The target region for each gene includes coding exons and ±20 base pairs from the exon-intron boundary. In addition, the panel includes non-coding variants if listed above (Non-coding variants covered by the panel). Some regions of the gene(s) may be removed from the panel if specifically mentioned in the ‘Test limitations” section above. The sequencing data generated in our laboratory is analyzed with our proprietary data analysis and annotation pipeline, integrating state-of-the art algorithms and industry-standard software solutions. Incorporation of rigorous quality control steps throughout the workflow of the pipeline ensures the consistency, validity and accuracy of results. Our pipeline is streamlined to maximize sensitivity without sacrificing specificity. We have incorporated a number of reference population databases and mutation databases such as, but not limited, to 1000 Genomes Project, gnomAD, ClinVar and HGMD into our clinical interpretation software to make the process effective and efficient. For missense variants, in silico variant prediction tools such as SIFT, PolyPhen, MutationTaster are used to assist with variant classification. Through our online ordering and statement reporting system, Nucleus, the customer has an access to details of the analysis, including patient specific sequencing metrics, a gene level coverage plot and a list of regions with inadequate coverage if present. This reflects our mission to build fully transparent diagnostics where customers have easy access to crucial details of the analysis process.

Clinical interpretation

We provide customers with the most comprehensive clinical report available on the market. Clinical interpretation requires a fundamental understanding of clinical genetics and genetic principles. At Blueprint Genetics, our PhD molecular geneticists, medical geneticists and clinical consultants prepare the clinical statement together by evaluating the identified variants in the context of the phenotypic information provided in the requisition form. Our goal is to provide clinically meaningful statements that are understandable for all medical professionals regardless of whether they have formal training in genetics.

Variant classification is the corner stone of clinical interpretation and resulting patient management decisions. Our classifications follow the Blueprint Genetics Variant Classification Schemes based on the ACMG guideline 2015. Minor modifications were made to increase reproducibility of the variant classification and improve the clinical validity of the report. Our experience with tens of thousands of clinical cases analyzed at our laboratory allowed us to further develop the industry standard.

The final step in the analysis of sequence variants is confirmation of variants classified as pathogenic or likely pathogenic using bi-directional Sanger sequencing. Variant(s) fulfilling all of the following criteria are not Sanger confirmed: 1) the variant quality score is above the internal threshold for a true positive call, 2) an unambiguous IGV in-line with the variant call and 3) previous Sanger confirmation of the same variant at least three times at Blueprint Genetics. Reported variants of uncertain significance are confirmed with bi-directional Sanger sequencing only if the quality score is below our internally defined quality score for true positive call. Reported copy number variations with a size <10 exons are confirmed by orthogonal methods such as qPCR if the specific CNV has been seen less than three times at Blueprint Genetics.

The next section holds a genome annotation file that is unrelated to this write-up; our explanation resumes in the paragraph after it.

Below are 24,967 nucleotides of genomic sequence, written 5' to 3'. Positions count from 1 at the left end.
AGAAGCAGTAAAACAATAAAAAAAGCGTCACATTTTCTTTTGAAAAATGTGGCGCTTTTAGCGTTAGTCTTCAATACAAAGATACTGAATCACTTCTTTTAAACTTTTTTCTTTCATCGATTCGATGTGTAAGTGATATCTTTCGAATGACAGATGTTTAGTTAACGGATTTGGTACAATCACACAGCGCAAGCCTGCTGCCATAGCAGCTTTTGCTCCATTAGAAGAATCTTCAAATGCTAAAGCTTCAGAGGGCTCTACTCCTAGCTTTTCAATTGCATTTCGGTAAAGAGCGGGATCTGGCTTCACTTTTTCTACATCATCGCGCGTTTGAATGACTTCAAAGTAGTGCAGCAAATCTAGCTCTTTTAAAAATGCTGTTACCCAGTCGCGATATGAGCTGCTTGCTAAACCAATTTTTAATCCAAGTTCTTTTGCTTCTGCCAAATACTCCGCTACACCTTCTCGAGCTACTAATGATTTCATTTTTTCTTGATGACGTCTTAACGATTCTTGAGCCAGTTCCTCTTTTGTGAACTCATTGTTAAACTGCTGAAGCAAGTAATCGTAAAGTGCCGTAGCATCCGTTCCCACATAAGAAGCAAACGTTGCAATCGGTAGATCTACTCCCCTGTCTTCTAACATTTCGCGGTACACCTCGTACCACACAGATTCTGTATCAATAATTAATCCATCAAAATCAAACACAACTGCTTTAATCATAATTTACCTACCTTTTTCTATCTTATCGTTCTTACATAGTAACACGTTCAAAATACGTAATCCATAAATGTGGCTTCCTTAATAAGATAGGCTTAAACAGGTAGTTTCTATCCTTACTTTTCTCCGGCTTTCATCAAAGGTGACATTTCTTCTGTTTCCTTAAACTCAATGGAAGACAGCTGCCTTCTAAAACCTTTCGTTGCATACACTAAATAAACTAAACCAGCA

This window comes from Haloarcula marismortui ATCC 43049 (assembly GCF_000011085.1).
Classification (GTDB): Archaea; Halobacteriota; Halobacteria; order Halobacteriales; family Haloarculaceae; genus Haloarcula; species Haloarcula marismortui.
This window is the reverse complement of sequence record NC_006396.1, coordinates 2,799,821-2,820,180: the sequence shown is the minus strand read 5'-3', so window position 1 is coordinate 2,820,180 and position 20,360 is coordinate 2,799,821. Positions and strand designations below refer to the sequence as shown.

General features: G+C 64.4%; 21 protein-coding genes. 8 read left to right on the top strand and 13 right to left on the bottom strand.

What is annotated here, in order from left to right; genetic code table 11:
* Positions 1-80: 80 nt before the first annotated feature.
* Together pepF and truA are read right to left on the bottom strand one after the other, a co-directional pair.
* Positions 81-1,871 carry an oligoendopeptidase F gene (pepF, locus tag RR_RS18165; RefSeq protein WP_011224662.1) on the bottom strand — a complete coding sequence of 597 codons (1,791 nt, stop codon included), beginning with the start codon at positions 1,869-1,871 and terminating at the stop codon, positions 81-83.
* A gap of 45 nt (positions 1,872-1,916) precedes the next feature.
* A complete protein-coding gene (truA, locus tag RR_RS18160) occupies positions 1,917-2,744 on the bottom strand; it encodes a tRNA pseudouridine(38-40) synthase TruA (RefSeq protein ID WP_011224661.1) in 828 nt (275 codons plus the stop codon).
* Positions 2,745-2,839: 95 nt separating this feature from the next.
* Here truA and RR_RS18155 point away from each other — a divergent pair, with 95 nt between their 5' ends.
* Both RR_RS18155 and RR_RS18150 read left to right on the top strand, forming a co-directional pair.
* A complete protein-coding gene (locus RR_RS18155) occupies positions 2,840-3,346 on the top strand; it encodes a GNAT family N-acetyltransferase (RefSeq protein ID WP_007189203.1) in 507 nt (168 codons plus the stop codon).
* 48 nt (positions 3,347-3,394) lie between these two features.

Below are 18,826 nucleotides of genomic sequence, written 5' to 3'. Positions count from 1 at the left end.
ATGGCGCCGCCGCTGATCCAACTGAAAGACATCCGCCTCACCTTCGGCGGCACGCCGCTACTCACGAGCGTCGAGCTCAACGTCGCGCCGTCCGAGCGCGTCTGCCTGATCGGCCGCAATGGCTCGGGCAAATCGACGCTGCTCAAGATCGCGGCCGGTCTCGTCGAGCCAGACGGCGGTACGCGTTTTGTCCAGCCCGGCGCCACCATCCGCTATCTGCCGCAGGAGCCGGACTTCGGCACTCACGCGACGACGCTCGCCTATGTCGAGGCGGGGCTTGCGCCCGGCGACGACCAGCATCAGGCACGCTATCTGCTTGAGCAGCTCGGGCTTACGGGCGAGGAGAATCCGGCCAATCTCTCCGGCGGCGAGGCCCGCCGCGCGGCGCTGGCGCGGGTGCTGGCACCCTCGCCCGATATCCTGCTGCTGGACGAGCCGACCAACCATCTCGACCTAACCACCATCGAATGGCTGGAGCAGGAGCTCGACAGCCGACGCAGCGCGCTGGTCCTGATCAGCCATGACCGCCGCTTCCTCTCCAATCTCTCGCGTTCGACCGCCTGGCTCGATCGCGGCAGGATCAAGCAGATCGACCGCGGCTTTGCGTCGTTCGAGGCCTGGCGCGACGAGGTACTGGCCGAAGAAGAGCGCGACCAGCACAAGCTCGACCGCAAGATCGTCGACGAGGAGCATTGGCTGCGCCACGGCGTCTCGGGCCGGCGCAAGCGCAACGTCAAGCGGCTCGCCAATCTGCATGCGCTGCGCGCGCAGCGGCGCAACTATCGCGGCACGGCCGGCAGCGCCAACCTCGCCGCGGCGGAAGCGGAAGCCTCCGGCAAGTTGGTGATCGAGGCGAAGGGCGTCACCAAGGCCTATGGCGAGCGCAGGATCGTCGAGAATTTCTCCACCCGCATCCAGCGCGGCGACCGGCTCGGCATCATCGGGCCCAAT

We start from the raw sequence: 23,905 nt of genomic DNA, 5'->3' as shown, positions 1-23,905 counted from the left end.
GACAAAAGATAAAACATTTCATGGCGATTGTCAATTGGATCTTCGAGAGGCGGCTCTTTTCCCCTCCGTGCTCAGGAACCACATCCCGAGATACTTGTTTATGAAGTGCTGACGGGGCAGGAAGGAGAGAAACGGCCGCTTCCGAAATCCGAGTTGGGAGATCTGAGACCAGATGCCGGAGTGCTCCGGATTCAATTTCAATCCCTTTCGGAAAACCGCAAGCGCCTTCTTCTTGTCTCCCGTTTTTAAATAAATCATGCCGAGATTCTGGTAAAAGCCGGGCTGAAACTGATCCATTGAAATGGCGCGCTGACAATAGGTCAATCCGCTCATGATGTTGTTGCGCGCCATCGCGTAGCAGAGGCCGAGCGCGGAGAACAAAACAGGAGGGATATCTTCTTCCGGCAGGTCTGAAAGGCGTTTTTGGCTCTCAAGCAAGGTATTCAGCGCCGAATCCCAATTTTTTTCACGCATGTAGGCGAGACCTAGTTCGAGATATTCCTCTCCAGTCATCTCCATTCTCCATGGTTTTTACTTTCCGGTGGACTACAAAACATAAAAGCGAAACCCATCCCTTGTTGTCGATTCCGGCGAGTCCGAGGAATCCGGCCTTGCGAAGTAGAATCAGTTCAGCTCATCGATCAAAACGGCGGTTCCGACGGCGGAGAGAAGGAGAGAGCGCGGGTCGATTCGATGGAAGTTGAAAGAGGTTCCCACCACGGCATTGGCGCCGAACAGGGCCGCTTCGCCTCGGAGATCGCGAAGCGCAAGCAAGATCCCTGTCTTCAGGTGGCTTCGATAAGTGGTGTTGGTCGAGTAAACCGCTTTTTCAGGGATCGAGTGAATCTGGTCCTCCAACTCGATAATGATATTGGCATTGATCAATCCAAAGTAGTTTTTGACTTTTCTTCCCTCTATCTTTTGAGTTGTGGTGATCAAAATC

Our clinical statement includes tables for sequencing and copy number variants that include basic variant information (genomic coordinates, HGVS nomenclature, zygosity, allele frequencies, in silico predictions, OMIM phenotypes and classification of the variant). In addition, the statement includes detailed descriptions of the variant, gene and phenotype(s) including the role of the specific gene in human disease, the mutation profile, information about the gene’s variation in population cohorts and detailed information about related phenotypes. We also provide links to the references used, congress abstracts and mutation databases to help our customers further evaluate the reported findings if desired. The conclusion summarizes all of the existing information and provides our rationale for the classification of the variant.

Identification of pathogenic or likely pathogenic variants in dominant disorders or their combinations in different alleles in recessive disorders are considered molecular confirmation of the clinical diagnosis. In these cases, family member testing can be used for risk stratification within the family. In the case of variants of uncertain significance (VUS), we do not recommend family member risk stratification based on the VUS result. Furthermore, in the case of VUS, we do not recommend the use of genetic information in patient management or genetic counseling. For eligible cases, Blueprint Genetics offers a no charge service to investigate the role of reported VUS (VUS Clarification Service).

Our interpretation team analyzes millions of variants from thousands of individuals with rare diseases. Thus, our database, and our understanding of variants and related phenotypes, is growing by leaps and bounds. Our laboratory is therefore well positioned to re-classify previously reported variants as new information becomes available. If a variant previously reported by Blueprint Genetics is re-classified, our laboratory will issue a follow-up statement to the original ordering health care provider at no additional cost.